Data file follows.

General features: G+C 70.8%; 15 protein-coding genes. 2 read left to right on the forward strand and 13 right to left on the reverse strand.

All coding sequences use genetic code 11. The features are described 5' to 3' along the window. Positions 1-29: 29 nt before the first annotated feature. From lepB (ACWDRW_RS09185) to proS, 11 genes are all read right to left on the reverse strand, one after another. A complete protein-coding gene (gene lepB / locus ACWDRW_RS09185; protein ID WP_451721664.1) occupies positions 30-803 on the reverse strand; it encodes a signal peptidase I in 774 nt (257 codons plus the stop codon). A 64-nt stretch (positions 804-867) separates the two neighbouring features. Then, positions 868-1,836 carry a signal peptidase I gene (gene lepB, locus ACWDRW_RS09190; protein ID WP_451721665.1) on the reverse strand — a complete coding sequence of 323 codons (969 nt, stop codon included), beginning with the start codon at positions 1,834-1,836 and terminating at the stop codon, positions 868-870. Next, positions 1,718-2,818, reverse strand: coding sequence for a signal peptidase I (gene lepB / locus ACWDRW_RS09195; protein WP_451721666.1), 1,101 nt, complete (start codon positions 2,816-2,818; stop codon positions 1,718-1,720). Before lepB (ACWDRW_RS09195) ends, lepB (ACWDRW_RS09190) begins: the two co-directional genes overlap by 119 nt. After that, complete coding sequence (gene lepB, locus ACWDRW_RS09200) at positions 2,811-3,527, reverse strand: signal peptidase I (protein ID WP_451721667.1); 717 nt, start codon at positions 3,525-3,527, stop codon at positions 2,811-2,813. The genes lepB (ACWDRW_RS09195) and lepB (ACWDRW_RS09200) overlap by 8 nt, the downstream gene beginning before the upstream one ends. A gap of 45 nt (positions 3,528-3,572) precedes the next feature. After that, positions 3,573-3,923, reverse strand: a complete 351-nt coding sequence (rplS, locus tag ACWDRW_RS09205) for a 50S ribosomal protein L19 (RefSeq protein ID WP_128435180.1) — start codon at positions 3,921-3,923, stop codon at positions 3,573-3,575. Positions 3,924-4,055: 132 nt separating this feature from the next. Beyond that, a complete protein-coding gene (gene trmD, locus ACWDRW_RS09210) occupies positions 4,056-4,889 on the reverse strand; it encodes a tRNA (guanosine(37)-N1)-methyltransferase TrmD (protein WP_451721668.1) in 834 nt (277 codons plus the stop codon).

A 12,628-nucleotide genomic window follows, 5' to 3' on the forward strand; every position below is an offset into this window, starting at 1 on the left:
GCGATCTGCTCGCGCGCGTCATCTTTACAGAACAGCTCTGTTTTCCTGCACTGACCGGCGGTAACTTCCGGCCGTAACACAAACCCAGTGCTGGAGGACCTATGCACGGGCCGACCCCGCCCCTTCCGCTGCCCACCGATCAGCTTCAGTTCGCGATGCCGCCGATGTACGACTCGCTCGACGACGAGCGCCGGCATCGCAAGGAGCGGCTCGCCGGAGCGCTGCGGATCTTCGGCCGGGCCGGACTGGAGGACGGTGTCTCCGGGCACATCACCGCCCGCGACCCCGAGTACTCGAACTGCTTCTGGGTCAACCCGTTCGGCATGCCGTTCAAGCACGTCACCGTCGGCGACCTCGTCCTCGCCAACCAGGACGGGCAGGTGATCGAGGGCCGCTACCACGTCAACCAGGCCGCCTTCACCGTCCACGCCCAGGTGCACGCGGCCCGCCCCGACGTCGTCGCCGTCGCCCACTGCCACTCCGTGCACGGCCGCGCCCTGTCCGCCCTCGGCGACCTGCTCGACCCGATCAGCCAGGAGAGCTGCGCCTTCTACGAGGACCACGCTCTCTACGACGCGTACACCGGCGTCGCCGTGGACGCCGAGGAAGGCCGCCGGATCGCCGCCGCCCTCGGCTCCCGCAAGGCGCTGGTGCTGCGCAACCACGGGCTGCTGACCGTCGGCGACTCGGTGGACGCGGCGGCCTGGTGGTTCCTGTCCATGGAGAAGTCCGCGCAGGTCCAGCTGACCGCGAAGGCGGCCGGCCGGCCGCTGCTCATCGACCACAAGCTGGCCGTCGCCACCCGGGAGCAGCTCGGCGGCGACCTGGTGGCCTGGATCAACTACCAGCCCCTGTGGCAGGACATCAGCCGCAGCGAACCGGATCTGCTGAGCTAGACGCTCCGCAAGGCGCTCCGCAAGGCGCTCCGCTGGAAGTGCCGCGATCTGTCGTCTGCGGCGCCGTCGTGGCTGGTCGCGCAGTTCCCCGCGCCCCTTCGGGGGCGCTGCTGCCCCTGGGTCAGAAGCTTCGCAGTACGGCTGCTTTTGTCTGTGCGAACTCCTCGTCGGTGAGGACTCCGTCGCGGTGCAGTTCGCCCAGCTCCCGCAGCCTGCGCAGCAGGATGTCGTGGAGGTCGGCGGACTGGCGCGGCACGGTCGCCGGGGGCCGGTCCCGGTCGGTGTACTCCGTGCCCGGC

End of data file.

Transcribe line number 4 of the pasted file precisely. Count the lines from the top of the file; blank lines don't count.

GCGATCTGCTCGCGCGCGTCATCTTTACAGAACAGCTCTGTTTTCCTGCACTGACCGGCGGTAACTTCCGGCCGTAACACAAACCCAGTGCTGGAGGACCTATGCACGGGCCGACCCCGCCCCTTCCGCTGCCCACCGATCAGCTTCAGTTCGCGATGCCGCCGATGTACGACTCGCTCGACGACGAGCGCCGGCATCGCAAGGAGCGGCTCGCCGGAGCGCTGCGGATCTTCGGCCGGGCCGGACTGGAGGACGGTGTCTCCGGGCACATCACCGCCCGCGACCCCGAGTACTCGAACTGCTTCTGGGTCAACCCGTTCGGCATGCCGTTCAAGCACGTCACCGTCGGCGACCTCGTCCTCGCCAACCAGGACGGGCAGGTGATCGAGGGCCGCTACCACGTCAACCAGGCCGCCTTCACCGTCCACGCCCAGGTGCACGCGGCCCGCCCCGACGTCGTCGCCGTCGCCCACTGCCACTCCGTGCACGGCCGCGCCCTGTCCGCCCTCGGCGACCTGCTCGACCCGATCAGCCAGGAGAGCTGCGCCTTCTACGAGGACCACGCTCTCTACGACGCGTACACCGGCGTCGCCGTGGACGCCGAGGAAGGCCGCCGGATCGCCGCCGCCCTCGGCTCCCGCAAGGCGCTGGTGCTGCGCAACCACGGGCTGCTGACCGTCGGCGACTCGGTGGACGCGGCGGCCTGGTGGTTCCTGTCCATGGAGAAGTCCGCGCAGGTCCAGCTGACCGCGAAGGCGGCCGGCCGGCCGCTGCTCATCGACCACAAGCTGGCCGTCGCCACCCGGGAGCAGCTCGGCGGCGACCTGGTGGCCTGGATCAACTACCAGCCCCTGTGGCAGGACATCAGCCGCAGCGAACCGGATCTGCTGAGCTAGACGCTCCGCAAGGCGCTCCGCAAGGCGCTCCGCTGGAAGTGCCGCGATCTGTCGTCTGCGGCGCCGTCGTGGCTGGTCGCGCAGTTCCCCGCGCCCCTTCGGGGGCGCTGCTGCCCCTGGGTCAGAAGCTTCGCAGTACGGCTGCTTTTGTCTGTGCGAACTCCTCGTCGGTGAGGACTCCGTCGCGGTGCAGTTCGCCCAGCTCCCGCAGCCTGCGCAGCAGGATGTCGTGGAGGTCGGCGGACTGGCGCGGCACGGTCGCCGGGGGCCGGTCCCGGTCGGTGTACTCCGTGCCCGGC